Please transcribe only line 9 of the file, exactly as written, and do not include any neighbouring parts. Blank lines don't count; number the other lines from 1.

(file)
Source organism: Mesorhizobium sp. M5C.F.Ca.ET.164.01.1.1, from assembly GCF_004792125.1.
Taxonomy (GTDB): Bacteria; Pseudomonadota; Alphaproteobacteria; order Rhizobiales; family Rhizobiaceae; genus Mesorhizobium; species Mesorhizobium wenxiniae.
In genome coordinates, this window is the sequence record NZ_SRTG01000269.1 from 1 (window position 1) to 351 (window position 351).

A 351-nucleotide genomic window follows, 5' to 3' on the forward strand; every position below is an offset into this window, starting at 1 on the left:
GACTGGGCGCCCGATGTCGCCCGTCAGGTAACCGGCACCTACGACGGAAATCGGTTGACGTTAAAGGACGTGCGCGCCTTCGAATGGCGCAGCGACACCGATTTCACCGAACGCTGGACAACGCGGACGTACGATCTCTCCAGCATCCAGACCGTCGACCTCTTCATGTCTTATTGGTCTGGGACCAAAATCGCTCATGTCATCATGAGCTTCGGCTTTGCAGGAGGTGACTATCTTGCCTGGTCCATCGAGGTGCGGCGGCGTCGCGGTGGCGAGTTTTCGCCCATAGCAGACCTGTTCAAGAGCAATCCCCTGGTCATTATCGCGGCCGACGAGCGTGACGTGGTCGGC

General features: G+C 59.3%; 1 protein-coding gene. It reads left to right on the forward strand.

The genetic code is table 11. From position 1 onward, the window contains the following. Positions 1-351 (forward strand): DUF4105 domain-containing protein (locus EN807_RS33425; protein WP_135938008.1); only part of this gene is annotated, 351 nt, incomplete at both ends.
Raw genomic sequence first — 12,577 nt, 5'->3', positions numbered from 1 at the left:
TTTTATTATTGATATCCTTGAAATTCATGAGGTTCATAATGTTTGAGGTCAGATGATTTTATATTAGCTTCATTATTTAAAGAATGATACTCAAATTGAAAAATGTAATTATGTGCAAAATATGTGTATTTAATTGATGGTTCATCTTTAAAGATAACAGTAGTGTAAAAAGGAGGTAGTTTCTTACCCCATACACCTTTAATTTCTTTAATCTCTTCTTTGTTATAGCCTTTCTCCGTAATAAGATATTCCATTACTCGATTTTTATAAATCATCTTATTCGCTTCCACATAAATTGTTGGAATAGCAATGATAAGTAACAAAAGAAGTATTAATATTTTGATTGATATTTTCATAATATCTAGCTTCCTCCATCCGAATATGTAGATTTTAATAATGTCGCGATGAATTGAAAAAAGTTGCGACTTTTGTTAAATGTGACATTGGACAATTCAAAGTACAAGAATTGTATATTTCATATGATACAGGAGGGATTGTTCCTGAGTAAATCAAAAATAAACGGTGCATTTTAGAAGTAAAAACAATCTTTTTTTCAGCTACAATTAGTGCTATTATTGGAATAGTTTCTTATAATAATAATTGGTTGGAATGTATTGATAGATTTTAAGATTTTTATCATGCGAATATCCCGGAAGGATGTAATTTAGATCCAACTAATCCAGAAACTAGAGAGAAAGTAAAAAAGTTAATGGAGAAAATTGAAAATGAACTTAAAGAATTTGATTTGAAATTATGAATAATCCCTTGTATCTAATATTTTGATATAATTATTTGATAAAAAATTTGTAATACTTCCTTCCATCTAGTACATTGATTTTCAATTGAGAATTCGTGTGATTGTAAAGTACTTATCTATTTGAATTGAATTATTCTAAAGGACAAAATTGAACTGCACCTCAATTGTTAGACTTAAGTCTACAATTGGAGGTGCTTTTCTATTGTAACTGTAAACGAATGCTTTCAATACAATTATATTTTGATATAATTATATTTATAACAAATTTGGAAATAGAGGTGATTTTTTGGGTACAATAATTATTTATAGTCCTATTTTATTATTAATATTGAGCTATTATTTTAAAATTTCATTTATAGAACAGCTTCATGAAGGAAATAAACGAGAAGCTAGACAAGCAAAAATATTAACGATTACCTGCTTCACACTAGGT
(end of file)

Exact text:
TTTTATTATTGATATCCTTGAAATTCATGAGGTTCATAATGTTTGAGGTCAGATGATTTTATATTAGCTTCATTATTTAAAGAATGATACTCAAATTGAAAAATGTAATTATGTGCAAAATATGTGTATTTAATTGATGGTTCATCTTTAAAGATAACAGTAGTGTAAAAAGGAGGTAGTTTCTTACCCCATACACCTTTAATTTCTTTAATCTCTTCTTTGTTATAGCCTTTCTCCGTAATAAGATATTCCATTACTCGATTTTTATAAATCATCTTATTCGCTTCCACATAAATTGTTGGAATAGCAATGATAAGTAACAAAAGAAGTATTAATATTTTGATTGATATTTTCATAATATCTAGCTTCCTCCATCCGAATATGTAGATTTTAATAATGTCGCGATGAATTGAAAAAAGTTGCGACTTTTGTTAAATGTGACATTGGACAATTCAAAGTACAAGAATTGTATATTTCATATGATACAGGAGGGATTGTTCCTGAGTAAATCAAAAATAAACGGTGCATTTTAGAAGTAAAAACAATCTTTTTTTCAGCTACAATTAGTGCTATTATTGGAATAGTTTCTTATAATAATAATTGGTTGGAATGTATTGATAGATTTTAAGATTTTTATCATGCGAATATCCCGGAAGGATGTAATTTAGATCCAACTAATCCAGAAACTAGAGAGAAAGTAAAAAAGTTAATGGAGAAAATTGAAAATGAACTTAAAGAATTTGATTTGAAATTATGAATAATCCCTTGTATCTAATATTTTGATATAATTATTTGATAAAAAATTTGTAATACTTCCTTCCATCTAGTACATTGATTTTCAATTGAGAATTCGTGTGATTGTAAAGTACTTATCTATTTGAATTGAATTATTCTAAAGGACAAAATTGAACTGCACCTCAATTGTTAGACTTAAGTCTACAATTGGAGGTGCTTTTCTATTGTAACTGTAAACGAATGCTTTCAATACAATTATATTTTGATATAATTATATTTATAACAAATTTGGAAATAGAGGTGATTTTTTGGGTACAATAATTATTTATAGTCCTATTTTATTATTAATATTGAGCTATTATTTTAAAATTTCATTTATAGAACAGCTTCATGAAGGAAATAAACGAGAAGCTAGACAAGCAAAAATATTAACGATTACCTGCTTCACACTAGGT